Fake blockchains, botnets, and manipulated APIs are just some of the ideas would-be cybercriminals have pitched in a competition to find the next big crypto hack.
The contest — hosted by a top Russian-language dark web forum — has for the past few weeks scoured the hacker community for the most imaginative ways to steal or disrupt crypto private keys, smart contracts, and even NFTs.
If becoming the next big thing in the world of crypto crime isn’t enough, the best ideas stand to win a share of $115,000, reported Hacker News.
According to the outlet, members of the forum are can vote on their favourite submission.
Frontrunners so far are a dodgy blockchain site that captures sensitive information and a plan to boost hashrates of mining farms and botnets.
Crypto hacker ecosystem is cybersecurity’s evil twin
Cybersecurity outfit Intel 471 first broke word of the competition earlier this week. It’s scheduled to run until September 1.
In an interview with Protos, Intel 471 chief information security officer Brandon Hoffman said such contests point to maturing in the cybercrime world.
Hoffman suggested they pose a very real threat to crypto traders and companies.
“It’s quite telling how advanced and business minded the cybercrime community has become,” said Hoffman.
Hoffman noted the crypto hacking community is “clearly mimicking” the cybersecurity industry.
“Instead of finding methods to detect and prevent, they’re doing the polar opposite. There is a good chance that at some point in the future something submitted in a contest like this will get fully developed and weaponized.”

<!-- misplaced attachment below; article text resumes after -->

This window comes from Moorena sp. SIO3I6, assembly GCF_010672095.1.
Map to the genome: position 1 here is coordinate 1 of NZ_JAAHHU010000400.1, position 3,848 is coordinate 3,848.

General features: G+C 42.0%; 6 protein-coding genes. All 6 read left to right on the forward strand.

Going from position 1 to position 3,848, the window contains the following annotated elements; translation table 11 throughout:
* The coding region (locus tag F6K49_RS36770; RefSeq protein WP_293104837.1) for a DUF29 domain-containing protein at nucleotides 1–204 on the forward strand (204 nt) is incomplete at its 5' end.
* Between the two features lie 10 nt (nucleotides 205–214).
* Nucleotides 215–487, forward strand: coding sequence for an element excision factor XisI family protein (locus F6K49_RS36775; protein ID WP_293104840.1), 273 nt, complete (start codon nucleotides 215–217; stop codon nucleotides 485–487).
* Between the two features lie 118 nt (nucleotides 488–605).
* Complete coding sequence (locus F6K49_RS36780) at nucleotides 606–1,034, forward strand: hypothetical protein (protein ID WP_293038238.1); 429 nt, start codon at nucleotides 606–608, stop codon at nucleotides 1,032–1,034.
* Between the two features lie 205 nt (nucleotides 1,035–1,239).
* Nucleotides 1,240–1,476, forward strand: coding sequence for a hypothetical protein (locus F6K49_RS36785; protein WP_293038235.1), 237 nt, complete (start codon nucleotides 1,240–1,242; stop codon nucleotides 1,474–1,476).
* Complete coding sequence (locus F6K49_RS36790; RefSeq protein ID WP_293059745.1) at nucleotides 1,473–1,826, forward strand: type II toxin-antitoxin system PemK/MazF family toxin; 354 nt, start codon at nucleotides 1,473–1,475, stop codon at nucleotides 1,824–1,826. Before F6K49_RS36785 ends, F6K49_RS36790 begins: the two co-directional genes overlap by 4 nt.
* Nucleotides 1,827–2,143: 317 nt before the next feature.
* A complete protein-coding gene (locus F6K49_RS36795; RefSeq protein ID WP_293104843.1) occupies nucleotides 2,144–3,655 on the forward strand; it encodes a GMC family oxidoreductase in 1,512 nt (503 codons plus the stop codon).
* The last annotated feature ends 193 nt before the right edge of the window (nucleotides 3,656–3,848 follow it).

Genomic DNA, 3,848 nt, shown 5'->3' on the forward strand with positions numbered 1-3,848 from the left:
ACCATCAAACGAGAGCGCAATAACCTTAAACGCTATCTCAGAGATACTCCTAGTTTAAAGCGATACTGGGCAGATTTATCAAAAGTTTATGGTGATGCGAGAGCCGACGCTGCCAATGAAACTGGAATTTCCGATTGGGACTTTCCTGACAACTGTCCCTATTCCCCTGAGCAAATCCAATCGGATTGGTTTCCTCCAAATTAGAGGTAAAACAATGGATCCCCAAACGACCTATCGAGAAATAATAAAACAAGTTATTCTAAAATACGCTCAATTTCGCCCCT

Hoffman also explained how the industry has evolved. It’s become a fully-fledged economy of service providers, product designers and creators, financiers, brokers, marketplaces, infrastructure providers, and researchers.
And given the planning and refinement, it’s only natural organizers of these contests will be looking for very specific ideas.
“While not commonplace in a contest like this, the most worrying submissions would be those designed to simply create destruction,” said Hoffman.
“Fortunately, these submissions are not common and most here will be designed for financial gain.”
Black hats give white hats a chance
Hacking contests are a fertile breeding ground for the next wave of devastating crypto explots. But fortunately, they also provide good guys an opportunity.
“Observing these activities provides unique insight into the areas of technology that criminals are investigating for exploitation,” Hoffman told Protos.
“And while there is no way to directly link this research to the next wave of activity, it would be a good idea for defenders to take note of these areas and to place them on their radar.”